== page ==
Intellectuals and the media need to shape narratives
Intellectuals and we in media seem unable to successfully mediate public discourse to give a comprehensive and nuanced view of what is happening and why it is happening.
We are not adequately explaining the almost inevitable link now between what is happening globally and what is preoccupying the lives of common mwananchi.
The US government representatives at the UN Climate Change Conference in Madrid last week were unmoved by the passionate pleas by the UN secretary General Antonio Guterres to the world to effect “rapid and deep change” in the way it handled the grave crisis of climate change precipitated by the global warming that is now triggering devastating weather patterns the world is not prepared for.
After all, the US is formally exiting the 2015 Paris Global Accord that imposed specific targets (of how much and by when) the US and China should meet on carbon emission if the rate of global warming is to be gradually brought under control. President Trump, an unapologetic globalisation revisionist, has shredded that accord and effectively anaesthetised any progress in this space as long as he remains President.
The Democrats will, in all probability, reverse this churlish decision by Mr Trump if they win the US elections in 2020. But it is a big IF given the surprisingly strong support Mr Trump enjoys among right wing Americans who want America’s interests at the top of any global agenda. With the riveting impeachment drama in Washington, the Brexit charade in Britain and fresh French riots grabbing all the attention, the Madrid summit flashed by. Back home, unseasonal rains came down with a tragic abundance, choking many parts of the land unused to such generosity from the skies. Starving rivers woke up with a ferocity that shocked Pokot, raptured the earth’s skins and left many gaping wounds, and dead bodies.
The response was hardly surprising. From Governor Sonko’s bizarre tweets as he sat in his gold-plated dining room, to the helpless look on Governor Lonyangapuo’s face and the opportunistic helicopter ride of Deputy President William Ruto to tour the disaster areas, the script was familiar. Even the really pathetic food and relief materials distribution by government ministers was properly choreographed.
But even this tragedy could not distract the divided country from its latest heart-throb – the Building Bridges Initiative report launched a week ago. The political implications of the report many have dismissed as a romanticised commentary and diagnosis of the country’s social and economic challenges has eclipsed critical debates on issues around how our actions (and inactions) on issues like the Mara and environmental degradation.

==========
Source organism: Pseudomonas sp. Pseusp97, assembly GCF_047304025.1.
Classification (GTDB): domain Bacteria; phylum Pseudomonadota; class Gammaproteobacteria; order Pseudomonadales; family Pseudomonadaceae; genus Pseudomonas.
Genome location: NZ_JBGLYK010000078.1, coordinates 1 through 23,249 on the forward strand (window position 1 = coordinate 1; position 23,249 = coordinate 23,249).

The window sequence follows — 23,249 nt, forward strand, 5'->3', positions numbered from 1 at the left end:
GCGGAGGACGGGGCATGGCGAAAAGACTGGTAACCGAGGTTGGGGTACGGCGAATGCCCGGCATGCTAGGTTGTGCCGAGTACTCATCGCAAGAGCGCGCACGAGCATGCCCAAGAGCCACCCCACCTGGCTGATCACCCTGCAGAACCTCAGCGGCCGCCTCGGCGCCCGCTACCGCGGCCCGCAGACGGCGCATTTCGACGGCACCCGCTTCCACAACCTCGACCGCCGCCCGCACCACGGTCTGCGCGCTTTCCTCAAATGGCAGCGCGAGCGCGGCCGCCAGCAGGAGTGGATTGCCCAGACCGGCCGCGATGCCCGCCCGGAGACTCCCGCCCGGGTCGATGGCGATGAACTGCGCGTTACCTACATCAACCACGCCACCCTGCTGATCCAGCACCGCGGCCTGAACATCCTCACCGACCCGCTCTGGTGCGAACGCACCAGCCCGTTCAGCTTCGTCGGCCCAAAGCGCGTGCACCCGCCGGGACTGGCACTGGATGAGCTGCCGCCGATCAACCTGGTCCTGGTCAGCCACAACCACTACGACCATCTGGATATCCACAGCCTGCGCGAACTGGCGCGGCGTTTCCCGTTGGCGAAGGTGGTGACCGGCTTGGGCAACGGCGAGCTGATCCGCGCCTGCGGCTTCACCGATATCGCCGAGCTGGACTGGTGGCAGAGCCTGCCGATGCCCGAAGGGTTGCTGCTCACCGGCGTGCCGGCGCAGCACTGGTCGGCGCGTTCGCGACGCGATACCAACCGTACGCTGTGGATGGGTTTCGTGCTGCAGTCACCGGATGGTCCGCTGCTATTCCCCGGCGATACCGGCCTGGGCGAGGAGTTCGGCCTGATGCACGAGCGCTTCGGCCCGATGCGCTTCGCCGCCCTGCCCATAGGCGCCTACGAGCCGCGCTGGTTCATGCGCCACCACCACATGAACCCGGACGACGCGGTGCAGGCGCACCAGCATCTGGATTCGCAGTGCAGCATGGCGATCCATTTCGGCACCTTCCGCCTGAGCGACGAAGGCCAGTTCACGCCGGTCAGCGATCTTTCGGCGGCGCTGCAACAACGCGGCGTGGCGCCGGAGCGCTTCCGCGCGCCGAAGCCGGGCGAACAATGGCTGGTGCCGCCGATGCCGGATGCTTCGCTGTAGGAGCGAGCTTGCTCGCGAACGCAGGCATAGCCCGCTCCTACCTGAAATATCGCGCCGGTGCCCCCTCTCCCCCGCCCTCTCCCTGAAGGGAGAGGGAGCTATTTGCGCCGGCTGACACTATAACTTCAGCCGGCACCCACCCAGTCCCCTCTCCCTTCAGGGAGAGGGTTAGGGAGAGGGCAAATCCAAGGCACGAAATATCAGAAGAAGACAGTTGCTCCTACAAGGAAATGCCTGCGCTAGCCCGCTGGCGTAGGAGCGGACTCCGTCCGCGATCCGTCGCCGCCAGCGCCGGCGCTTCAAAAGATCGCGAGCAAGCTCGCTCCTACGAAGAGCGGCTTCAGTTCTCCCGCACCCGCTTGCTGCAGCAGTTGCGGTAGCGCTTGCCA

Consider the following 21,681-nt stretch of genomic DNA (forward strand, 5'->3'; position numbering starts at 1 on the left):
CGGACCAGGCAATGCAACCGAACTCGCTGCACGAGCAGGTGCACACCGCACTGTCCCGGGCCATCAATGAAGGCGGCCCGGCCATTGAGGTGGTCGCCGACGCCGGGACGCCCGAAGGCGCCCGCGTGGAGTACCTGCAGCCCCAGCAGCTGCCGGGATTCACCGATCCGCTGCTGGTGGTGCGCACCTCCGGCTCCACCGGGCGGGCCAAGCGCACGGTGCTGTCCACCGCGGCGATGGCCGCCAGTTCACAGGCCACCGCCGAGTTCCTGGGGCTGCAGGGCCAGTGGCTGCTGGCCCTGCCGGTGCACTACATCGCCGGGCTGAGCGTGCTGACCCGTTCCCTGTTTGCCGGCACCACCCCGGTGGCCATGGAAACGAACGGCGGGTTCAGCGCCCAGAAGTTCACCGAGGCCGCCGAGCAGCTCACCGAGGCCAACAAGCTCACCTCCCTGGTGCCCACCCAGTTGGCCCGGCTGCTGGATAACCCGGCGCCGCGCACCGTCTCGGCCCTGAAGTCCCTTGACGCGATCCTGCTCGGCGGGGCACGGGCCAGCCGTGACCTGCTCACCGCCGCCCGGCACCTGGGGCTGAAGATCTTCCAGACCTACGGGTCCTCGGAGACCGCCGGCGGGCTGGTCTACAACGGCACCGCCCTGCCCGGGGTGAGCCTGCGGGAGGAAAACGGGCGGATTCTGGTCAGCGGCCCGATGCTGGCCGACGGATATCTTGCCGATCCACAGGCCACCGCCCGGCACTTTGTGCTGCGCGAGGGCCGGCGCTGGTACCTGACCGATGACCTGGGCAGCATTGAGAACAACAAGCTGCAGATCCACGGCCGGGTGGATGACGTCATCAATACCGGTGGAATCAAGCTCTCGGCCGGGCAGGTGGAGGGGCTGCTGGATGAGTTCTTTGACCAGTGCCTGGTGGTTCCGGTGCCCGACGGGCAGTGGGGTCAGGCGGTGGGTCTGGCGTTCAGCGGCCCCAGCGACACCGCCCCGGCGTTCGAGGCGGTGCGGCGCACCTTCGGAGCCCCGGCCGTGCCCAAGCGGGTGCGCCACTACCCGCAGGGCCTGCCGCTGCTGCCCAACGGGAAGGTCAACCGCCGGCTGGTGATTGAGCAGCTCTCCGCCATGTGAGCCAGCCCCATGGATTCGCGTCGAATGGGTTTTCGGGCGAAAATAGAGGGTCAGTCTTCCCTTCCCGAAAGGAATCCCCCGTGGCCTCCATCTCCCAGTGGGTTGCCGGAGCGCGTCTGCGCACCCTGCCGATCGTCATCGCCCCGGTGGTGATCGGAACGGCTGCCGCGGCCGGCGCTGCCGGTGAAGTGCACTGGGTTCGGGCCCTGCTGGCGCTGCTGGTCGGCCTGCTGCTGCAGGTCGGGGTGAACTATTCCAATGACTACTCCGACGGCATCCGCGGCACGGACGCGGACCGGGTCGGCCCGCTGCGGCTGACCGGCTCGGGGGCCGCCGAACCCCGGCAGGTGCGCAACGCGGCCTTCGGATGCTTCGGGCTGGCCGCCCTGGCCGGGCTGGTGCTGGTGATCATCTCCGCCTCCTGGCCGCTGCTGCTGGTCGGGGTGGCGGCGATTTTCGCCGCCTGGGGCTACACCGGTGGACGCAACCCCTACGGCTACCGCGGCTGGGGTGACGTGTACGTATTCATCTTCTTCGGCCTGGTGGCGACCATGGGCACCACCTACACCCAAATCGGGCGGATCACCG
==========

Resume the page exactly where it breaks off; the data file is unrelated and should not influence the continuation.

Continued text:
This is Kenya’s real tragedy. Intellectuals and we in media seem unable to successfully mediate public discourse to give a comprehensive and nuanced view of what is happening and why it is happening. We are not adequately explaining the almost inevitable link now between what is happening globally and what is preoccupying the lives of common mwananchi. There is also a historical context that is all-too-often forgotten.
By missing these linkages, our narratives treat each activity as an isolated event. The cause and effect relationship is replaced by episodic perspectives that cast our Wanjikus as forever victims at the mercy of “hero” rescuers. The repeated reinforcement of this image has generated one of the most slavish statements of this generation whenever it confronts adversity: “Tunaomba serikali . .” (“We beg the government . .”)
American politics, the UN decisions, tribulations and opportunities at regional blocs all matter to wananchi. Why should Kenya want to join the UN Security Council at this point and how do decisions at that level impact our lives?
There are those that argue that the educational system must also re-introduce the critical thinking approach that was sacrificed with the indiscriminate expansion of tertiary education. It is one strand on the many that we need to orchestrate to help nourish and emancipate the imagination and thinking of our people.
Those privileged to have platforms that interphase with the public must change this narrative.
Mr Mshindi is the former editor-in-chief of the Nation Group and is now consulting under Blue Crane Global. , @tmshindi